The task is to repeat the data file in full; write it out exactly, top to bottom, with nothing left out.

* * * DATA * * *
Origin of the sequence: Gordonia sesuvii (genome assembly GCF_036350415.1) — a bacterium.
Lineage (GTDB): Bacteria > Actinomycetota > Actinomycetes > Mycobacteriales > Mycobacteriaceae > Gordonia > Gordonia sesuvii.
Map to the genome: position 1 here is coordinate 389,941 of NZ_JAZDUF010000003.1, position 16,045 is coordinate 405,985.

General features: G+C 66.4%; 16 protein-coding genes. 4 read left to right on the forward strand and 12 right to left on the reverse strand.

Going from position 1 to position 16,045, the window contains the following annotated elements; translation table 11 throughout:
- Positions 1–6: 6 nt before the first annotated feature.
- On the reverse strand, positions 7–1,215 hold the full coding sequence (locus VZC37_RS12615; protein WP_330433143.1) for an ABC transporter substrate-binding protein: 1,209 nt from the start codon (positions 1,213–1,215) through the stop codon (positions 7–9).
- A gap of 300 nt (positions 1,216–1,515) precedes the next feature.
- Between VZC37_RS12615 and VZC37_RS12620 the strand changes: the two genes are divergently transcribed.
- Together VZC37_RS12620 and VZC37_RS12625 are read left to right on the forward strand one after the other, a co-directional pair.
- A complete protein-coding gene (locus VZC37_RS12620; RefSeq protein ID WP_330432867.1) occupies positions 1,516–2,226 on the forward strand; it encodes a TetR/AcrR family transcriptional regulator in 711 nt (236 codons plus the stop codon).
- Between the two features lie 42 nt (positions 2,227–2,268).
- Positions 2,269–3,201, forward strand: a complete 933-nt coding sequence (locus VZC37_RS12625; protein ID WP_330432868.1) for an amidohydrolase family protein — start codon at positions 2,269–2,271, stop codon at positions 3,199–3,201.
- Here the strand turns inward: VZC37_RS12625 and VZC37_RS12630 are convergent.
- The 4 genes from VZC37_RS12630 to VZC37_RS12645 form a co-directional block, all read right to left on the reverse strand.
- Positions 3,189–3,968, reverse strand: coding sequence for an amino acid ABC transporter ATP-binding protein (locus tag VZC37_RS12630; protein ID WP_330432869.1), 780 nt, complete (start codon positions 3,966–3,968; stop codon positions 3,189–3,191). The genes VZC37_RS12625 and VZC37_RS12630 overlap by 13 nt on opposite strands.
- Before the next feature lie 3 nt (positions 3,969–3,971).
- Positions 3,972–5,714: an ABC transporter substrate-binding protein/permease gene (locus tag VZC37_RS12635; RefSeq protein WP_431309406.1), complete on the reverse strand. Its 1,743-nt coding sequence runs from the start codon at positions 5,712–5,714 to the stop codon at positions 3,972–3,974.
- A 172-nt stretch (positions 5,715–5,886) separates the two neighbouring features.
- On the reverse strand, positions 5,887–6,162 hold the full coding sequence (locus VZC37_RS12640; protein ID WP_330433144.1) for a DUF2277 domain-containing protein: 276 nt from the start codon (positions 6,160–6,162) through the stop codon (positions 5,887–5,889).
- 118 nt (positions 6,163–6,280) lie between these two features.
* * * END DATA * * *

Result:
Origin of the sequence: Gordonia sesuvii (genome assembly GCF_036350415.1) — a bacterium.
Lineage (GTDB): Bacteria > Actinomycetota > Actinomycetes > Mycobacteriales > Mycobacteriaceae > Gordonia > Gordonia sesuvii.
Map to the genome: position 1 here is coordinate 389,941 of NZ_JAZDUF010000003.1, position 16,045 is coordinate 405,985.

General features: G+C 66.4%; 16 protein-coding genes. 4 read left to right on the forward strand and 12 right to left on the reverse strand.

Going from position 1 to position 16,045, the window contains the following annotated elements; translation table 11 throughout:
- Positions 1–6: 6 nt before the first annotated feature.
- On the reverse strand, positions 7–1,215 hold the full coding sequence (locus VZC37_RS12615; protein WP_330433143.1) for an ABC transporter substrate-binding protein: 1,209 nt from the start codon (positions 1,213–1,215) through the stop codon (positions 7–9).
- A gap of 300 nt (positions 1,216–1,515) precedes the next feature.
- Between VZC37_RS12615 and VZC37_RS12620 the strand changes: the two genes are divergently transcribed.
- Together VZC37_RS12620 and VZC37_RS12625 are read left to right on the forward strand one after the other, a co-directional pair.
- A complete protein-coding gene (locus VZC37_RS12620; RefSeq protein ID WP_330432867.1) occupies positions 1,516–2,226 on the forward strand; it encodes a TetR/AcrR family transcriptional regulator in 711 nt (236 codons plus the stop codon).
- Between the two features lie 42 nt (positions 2,227–2,268).
- Positions 2,269–3,201, forward strand: a complete 933-nt coding sequence (locus VZC37_RS12625; protein ID WP_330432868.1) for an amidohydrolase family protein — start codon at positions 2,269–2,271, stop codon at positions 3,199–3,201.
- Here the strand turns inward: VZC37_RS12625 and VZC37_RS12630 are convergent.
- The 4 genes from VZC37_RS12630 to VZC37_RS12645 form a co-directional block, all read right to left on the reverse strand.
- Positions 3,189–3,968, reverse strand: coding sequence for an amino acid ABC transporter ATP-binding protein (locus tag VZC37_RS12630; protein ID WP_330432869.1), 780 nt, complete (start codon positions 3,966–3,968; stop codon positions 3,189–3,191). The genes VZC37_RS12625 and VZC37_RS12630 overlap by 13 nt on opposite strands.
- Before the next feature lie 3 nt (positions 3,969–3,971).
- Positions 3,972–5,714: an ABC transporter substrate-binding protein/permease gene (locus tag VZC37_RS12635; RefSeq protein WP_431309406.1), complete on the reverse strand. Its 1,743-nt coding sequence runs from the start codon at positions 5,712–5,714 to the stop codon at positions 3,972–3,974.
- A 172-nt stretch (positions 5,715–5,886) separates the two neighbouring features.
- On the reverse strand, positions 5,887–6,162 hold the full coding sequence (locus VZC37_RS12640; protein ID WP_330433144.1) for a DUF2277 domain-containing protein: 276 nt from the start codon (positions 6,160–6,162) through the stop codon (positions 5,887–5,889).
- 118 nt (positions 6,163–6,280) lie between these two features.